The main catalyst that led to all the European indices closing in the green was the ECB speech on Thursday. The ECB delivered an additional 25bps hike, while at the same time messaging that the hike would be one of the last. Markets reacted positively to the news, but slightly rebounded on Friday after policymakers stated that interest rates will have to stay higher for longer and additional rate cuts are not out of the question. However, this was to be expected: the inflation outlook remains too uncertain to call the end of the hiking cycle, and the ECB likely doesn’t want to lose its credibility.

Finland reported its August CPI at 5.6% YoY, compared to the consensus at 6.5%, and -0.7% MoM compared to the estimate of +0.1%.

Bonds performed poorly, except for gilts, whose yield decreased by approx. 7bps. The worst performer was Italy, which saw yields increase by almost 12bps. Italy has been in the spotlight for the past weeks due to the 2024 Budget Law, with investors fearing a deceleration of the economy. 2Q GDP has decreased by 0.4% and the European Commission reduced its 2024 growth estimate to less than 1%, compared to the 1.5% the government was predicting. Lower growth means lower government income, and when combined with the country’s huge deficit, this led to a bond selloff, which drove the yield on the 10Y up by almost 12bps. PM Giorgia Meloni tried to reassure investors about Italy’s finances and reiterated the intention to go through with the tax on banks’ profits, which will bring approximately $3bn of additional revenue to the government.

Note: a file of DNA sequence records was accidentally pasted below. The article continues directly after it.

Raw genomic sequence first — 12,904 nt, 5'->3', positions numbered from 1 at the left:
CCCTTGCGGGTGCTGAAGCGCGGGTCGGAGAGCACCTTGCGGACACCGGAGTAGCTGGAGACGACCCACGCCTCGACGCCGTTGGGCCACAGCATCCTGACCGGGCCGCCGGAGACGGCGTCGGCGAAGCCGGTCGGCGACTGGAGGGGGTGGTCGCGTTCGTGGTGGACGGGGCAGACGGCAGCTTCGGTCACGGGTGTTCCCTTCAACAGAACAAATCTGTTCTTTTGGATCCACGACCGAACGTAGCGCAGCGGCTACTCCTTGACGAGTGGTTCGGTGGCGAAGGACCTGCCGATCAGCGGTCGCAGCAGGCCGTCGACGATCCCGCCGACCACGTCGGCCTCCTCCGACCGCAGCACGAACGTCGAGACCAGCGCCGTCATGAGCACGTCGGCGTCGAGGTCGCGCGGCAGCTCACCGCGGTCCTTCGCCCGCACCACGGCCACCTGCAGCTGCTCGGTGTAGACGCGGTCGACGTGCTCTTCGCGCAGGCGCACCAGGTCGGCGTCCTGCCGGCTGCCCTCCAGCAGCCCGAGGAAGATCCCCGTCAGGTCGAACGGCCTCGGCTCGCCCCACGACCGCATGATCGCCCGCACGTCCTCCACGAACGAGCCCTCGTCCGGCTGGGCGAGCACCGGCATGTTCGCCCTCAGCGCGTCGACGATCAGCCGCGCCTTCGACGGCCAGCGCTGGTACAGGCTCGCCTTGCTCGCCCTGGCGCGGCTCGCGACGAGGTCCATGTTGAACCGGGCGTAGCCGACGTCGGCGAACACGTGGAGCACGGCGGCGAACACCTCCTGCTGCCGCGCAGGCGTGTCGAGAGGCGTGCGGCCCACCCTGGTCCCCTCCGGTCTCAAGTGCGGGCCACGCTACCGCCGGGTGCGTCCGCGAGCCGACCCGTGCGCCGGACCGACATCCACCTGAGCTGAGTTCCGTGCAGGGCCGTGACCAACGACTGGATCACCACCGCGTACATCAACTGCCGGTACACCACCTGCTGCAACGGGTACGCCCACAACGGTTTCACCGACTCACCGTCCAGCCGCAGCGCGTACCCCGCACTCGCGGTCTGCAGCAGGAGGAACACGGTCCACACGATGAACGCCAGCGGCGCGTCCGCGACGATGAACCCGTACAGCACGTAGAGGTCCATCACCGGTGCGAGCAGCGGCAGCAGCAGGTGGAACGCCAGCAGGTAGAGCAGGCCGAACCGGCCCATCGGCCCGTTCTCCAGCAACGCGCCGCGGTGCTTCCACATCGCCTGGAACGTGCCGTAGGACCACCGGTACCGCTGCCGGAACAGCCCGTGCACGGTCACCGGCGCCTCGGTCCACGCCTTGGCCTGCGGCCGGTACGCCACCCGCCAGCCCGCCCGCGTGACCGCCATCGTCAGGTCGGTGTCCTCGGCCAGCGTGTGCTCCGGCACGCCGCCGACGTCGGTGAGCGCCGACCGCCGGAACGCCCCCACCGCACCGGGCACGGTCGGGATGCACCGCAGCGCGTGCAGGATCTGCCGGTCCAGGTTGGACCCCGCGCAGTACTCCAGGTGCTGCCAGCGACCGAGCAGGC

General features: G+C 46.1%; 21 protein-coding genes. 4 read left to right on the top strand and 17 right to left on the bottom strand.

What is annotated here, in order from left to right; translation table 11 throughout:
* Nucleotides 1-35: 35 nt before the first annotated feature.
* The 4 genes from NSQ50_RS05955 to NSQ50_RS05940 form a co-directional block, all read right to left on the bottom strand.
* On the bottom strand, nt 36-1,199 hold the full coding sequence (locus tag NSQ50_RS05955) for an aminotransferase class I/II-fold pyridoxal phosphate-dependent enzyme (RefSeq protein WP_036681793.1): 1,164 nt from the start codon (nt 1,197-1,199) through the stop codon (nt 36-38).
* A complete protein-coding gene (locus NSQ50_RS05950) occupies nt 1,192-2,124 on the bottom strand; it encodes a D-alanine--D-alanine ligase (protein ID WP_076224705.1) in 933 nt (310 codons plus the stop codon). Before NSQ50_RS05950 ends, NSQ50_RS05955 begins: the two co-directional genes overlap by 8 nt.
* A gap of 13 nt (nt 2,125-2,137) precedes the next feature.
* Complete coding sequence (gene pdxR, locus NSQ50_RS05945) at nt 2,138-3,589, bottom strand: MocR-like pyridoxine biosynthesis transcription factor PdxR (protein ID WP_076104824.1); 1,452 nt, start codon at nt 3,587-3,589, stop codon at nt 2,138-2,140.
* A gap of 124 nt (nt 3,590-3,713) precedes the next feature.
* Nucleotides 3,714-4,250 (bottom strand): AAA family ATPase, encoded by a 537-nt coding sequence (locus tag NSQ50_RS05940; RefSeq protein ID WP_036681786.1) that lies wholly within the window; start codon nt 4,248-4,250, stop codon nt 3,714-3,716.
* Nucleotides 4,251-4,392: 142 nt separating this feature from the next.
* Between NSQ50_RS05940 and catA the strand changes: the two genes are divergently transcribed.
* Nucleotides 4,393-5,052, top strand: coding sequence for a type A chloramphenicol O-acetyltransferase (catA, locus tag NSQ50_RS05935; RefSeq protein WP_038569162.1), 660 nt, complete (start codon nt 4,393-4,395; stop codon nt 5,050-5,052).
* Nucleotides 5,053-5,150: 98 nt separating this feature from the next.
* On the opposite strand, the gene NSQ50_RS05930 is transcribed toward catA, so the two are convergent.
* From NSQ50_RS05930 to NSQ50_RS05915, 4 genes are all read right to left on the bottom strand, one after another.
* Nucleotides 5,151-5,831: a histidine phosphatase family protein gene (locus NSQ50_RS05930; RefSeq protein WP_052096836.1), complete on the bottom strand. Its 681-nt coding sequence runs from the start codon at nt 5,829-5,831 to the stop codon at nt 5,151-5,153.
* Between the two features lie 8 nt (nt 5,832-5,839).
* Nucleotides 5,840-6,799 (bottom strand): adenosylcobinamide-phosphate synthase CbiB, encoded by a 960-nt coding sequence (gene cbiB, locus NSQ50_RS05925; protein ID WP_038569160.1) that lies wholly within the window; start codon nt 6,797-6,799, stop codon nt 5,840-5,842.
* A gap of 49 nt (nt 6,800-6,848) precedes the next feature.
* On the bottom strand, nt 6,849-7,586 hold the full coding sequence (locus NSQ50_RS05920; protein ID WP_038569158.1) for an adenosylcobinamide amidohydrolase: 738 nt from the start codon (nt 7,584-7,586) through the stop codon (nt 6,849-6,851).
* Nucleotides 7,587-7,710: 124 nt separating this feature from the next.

Rest of the world

Asian indices performance was mixed, with the CSI 300 losing 0.83%, while the Shanghai Composite and Hang Seng were mostly flat. The only outlier was the Nikkei, which added a 2.84% gain and is up 28.51% YTD.

The Nikkei 225 regained some of the losses from the past week when the country reported GDP below the estimates from the previous quarter. In addition to that, the BoJ governor, Ueda, stated on Monday that an end to negative interest rates is possible, if policymakers become confident that prices and wages will keep going up sustainably. Japan’s 10y yields reached 0.7%, a level which was last seen in 2014. The expectation of rising interest rates supported financials, with Mitsubishi Financial and Mizuho gaining more than 3% on the news.